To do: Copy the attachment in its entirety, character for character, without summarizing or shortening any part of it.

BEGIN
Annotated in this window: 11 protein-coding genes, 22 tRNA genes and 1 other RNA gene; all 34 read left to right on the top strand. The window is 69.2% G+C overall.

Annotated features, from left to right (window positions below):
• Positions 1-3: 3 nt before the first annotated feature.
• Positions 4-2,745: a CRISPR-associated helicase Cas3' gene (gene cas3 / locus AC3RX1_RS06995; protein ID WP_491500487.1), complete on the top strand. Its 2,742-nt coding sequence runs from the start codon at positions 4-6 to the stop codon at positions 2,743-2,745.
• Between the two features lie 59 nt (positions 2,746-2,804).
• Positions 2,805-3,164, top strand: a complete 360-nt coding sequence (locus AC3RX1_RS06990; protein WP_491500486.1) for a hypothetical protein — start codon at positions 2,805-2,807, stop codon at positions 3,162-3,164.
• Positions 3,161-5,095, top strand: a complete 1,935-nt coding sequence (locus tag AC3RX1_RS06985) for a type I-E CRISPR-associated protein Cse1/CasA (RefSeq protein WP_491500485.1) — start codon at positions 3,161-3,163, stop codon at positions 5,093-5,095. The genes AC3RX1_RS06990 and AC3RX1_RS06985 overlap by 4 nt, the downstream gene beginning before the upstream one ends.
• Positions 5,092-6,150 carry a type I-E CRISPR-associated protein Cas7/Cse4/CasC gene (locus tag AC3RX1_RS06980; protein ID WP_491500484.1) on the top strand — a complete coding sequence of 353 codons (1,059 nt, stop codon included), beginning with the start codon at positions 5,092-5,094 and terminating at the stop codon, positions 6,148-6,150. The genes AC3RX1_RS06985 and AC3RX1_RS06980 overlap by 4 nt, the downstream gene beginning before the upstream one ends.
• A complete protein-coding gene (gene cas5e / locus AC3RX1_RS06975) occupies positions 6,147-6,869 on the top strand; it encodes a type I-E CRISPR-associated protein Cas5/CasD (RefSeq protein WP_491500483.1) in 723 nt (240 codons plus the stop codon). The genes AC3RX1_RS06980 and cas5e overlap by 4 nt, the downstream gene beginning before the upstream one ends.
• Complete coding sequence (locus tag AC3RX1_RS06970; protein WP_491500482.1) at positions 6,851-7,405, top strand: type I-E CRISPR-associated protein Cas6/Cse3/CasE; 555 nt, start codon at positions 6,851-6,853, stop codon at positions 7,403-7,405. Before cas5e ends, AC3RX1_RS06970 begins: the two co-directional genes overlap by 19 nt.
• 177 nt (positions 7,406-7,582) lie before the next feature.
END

Annotated in this window: 11 protein-coding genes, 22 tRNA genes and 1 other RNA gene; all 34 read left to right on the top strand. The window is 69.2% G+C overall.

Annotated features, from left to right (window positions below):
• Positions 1-3: 3 nt before the first annotated feature.
• Positions 4-2,745: a CRISPR-associated helicase Cas3' gene (gene cas3 / locus AC3RX1_RS06995; protein ID WP_491500487.1), complete on the top strand. Its 2,742-nt coding sequence runs from the start codon at positions 4-6 to the stop codon at positions 2,743-2,745.
• Between the two features lie 59 nt (positions 2,746-2,804).
• Positions 2,805-3,164, top strand: a complete 360-nt coding sequence (locus AC3RX1_RS06990; protein WP_491500486.1) for a hypothetical protein — start codon at positions 2,805-2,807, stop codon at positions 3,162-3,164.
• Positions 3,161-5,095, top strand: a complete 1,935-nt coding sequence (locus tag AC3RX1_RS06985) for a type I-E CRISPR-associated protein Cse1/CasA (RefSeq protein WP_491500485.1) — start codon at positions 3,161-3,163, stop codon at positions 5,093-5,095. The genes AC3RX1_RS06990 and AC3RX1_RS06985 overlap by 4 nt, the downstream gene beginning before the upstream one ends.
• Positions 5,092-6,150 carry a type I-E CRISPR-associated protein Cas7/Cse4/CasC gene (locus tag AC3RX1_RS06980; protein ID WP_491500484.1) on the top strand — a complete coding sequence of 353 codons (1,059 nt, stop codon included), beginning with the start codon at positions 5,092-5,094 and terminating at the stop codon, positions 6,148-6,150. The genes AC3RX1_RS06985 and AC3RX1_RS06980 overlap by 4 nt, the downstream gene beginning before the upstream one ends.
• A complete protein-coding gene (gene cas5e / locus AC3RX1_RS06975) occupies positions 6,147-6,869 on the top strand; it encodes a type I-E CRISPR-associated protein Cas5/CasD (RefSeq protein WP_491500483.1) in 723 nt (240 codons plus the stop codon). The genes AC3RX1_RS06980 and cas5e overlap by 4 nt, the downstream gene beginning before the upstream one ends.
• Complete coding sequence (locus tag AC3RX1_RS06970; protein WP_491500482.1) at positions 6,851-7,405, top strand: type I-E CRISPR-associated protein Cas6/Cse3/CasE; 555 nt, start codon at positions 6,851-6,853, stop codon at positions 7,403-7,405. Before cas5e ends, AC3RX1_RS06970 begins: the two co-directional genes overlap by 19 nt.
• 177 nt (positions 7,406-7,582) lie before the next feature.